Screenwriter biopics are few and far between, and with good reason: they confront the masters on their own turf. Alas, dramatist John McNamara’s tepid account of blacklisted scribe Dalton Trumbo isn’t worthy of its subject’s accomplishments. Instead it follows the cable-movie template, outwardly hard-boiled but as glancing and starstruck as the passengers on a Hollywood tour bus. That’s unsurprising, since director Jay Roach has lately been one of HBO’s artists in residence (Recount, Game Change).
The highest-paid writer in post–World War II Hollywood, Trumbo (Bryan Cranston) wore his socialist views on his sleeve, branding him subversive in the eyes of demagogue columnist Hedda Hopper (Helen Mirren doing Cruella De Vil). Trumbo and other leftist screenwriters (including a composite character played by Louis CK, retaining his trademark mannerisms) are imprisoned for contempt of Congress when they refuse to testify, and later are forced to doctor scripts for quick cash while producing original work under aliases.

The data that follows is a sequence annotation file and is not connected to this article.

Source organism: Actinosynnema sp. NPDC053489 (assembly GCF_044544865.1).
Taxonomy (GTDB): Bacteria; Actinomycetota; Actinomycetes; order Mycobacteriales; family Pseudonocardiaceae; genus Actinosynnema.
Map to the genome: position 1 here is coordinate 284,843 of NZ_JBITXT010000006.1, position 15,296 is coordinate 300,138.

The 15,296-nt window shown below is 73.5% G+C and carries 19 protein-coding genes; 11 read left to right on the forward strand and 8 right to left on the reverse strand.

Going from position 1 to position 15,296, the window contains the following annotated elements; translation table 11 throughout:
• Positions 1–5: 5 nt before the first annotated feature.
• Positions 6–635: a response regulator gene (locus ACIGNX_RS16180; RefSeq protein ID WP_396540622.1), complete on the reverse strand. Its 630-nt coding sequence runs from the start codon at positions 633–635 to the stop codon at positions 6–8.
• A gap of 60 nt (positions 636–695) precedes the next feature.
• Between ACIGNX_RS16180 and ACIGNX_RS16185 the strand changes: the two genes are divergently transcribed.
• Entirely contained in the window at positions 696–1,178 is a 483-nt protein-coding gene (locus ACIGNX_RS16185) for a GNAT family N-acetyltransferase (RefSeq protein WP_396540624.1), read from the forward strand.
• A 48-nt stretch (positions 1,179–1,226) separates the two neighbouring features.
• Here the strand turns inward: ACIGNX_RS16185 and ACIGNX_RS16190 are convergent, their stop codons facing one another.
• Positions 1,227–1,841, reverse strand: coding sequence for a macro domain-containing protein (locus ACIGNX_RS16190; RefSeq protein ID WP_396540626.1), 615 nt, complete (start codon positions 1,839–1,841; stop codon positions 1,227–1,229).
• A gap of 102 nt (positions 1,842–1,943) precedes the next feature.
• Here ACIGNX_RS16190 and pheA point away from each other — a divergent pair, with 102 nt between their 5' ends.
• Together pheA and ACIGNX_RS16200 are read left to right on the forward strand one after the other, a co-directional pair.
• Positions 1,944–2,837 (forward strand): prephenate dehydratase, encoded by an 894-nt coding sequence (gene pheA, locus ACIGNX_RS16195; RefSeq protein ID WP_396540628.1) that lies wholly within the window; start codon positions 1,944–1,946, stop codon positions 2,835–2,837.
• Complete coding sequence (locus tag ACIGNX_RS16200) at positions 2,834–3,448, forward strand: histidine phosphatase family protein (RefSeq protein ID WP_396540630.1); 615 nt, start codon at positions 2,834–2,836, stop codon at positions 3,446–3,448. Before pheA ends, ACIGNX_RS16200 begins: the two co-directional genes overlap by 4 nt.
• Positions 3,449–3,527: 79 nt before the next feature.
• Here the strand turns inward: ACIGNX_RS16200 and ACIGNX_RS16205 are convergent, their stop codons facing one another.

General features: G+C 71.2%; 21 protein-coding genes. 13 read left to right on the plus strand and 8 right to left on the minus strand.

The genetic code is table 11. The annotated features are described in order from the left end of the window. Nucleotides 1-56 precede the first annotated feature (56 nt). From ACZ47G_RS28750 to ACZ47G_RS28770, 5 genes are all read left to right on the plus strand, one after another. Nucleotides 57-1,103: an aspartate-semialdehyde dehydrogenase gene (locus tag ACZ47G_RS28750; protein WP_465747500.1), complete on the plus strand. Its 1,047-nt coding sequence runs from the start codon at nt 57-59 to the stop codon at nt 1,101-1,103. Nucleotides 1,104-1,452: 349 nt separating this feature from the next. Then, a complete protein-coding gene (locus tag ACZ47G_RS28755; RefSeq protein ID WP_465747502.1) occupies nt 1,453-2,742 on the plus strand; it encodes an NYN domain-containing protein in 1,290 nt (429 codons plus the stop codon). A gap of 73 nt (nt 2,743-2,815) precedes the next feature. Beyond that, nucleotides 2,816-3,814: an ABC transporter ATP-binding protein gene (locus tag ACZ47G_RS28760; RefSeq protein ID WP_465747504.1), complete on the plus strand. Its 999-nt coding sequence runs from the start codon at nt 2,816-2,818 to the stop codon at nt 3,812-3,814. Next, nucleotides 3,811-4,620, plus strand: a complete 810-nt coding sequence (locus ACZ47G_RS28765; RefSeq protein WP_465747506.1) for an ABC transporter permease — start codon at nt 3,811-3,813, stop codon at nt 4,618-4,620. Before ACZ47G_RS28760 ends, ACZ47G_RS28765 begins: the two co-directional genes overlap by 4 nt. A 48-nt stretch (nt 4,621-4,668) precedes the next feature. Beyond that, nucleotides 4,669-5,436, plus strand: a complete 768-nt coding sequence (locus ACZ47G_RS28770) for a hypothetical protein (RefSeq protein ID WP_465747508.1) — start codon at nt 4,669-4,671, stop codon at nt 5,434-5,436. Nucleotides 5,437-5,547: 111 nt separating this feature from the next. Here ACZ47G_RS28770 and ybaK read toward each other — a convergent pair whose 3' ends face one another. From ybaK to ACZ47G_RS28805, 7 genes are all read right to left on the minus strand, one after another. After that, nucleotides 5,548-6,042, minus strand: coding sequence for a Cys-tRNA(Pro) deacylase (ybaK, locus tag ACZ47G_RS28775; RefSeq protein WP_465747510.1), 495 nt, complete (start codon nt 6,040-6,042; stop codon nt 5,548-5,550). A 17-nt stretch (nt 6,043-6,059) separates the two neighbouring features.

Cranston, typically a master of nuance, buries himself under arch affectations (cigarette holder doubling as baton, vocal cadences of a raspy W.C. Fields). Michael Stuhlbarg gives an eloquent turn as a weak-willed Edward G. Robinson, but other portrayals of well-known figures approach the retro caricatures of Roach’s Austin Powers franchise. Ultimately the film is like so many projects that landed in Trumbo’s lap—several rewrites away from working.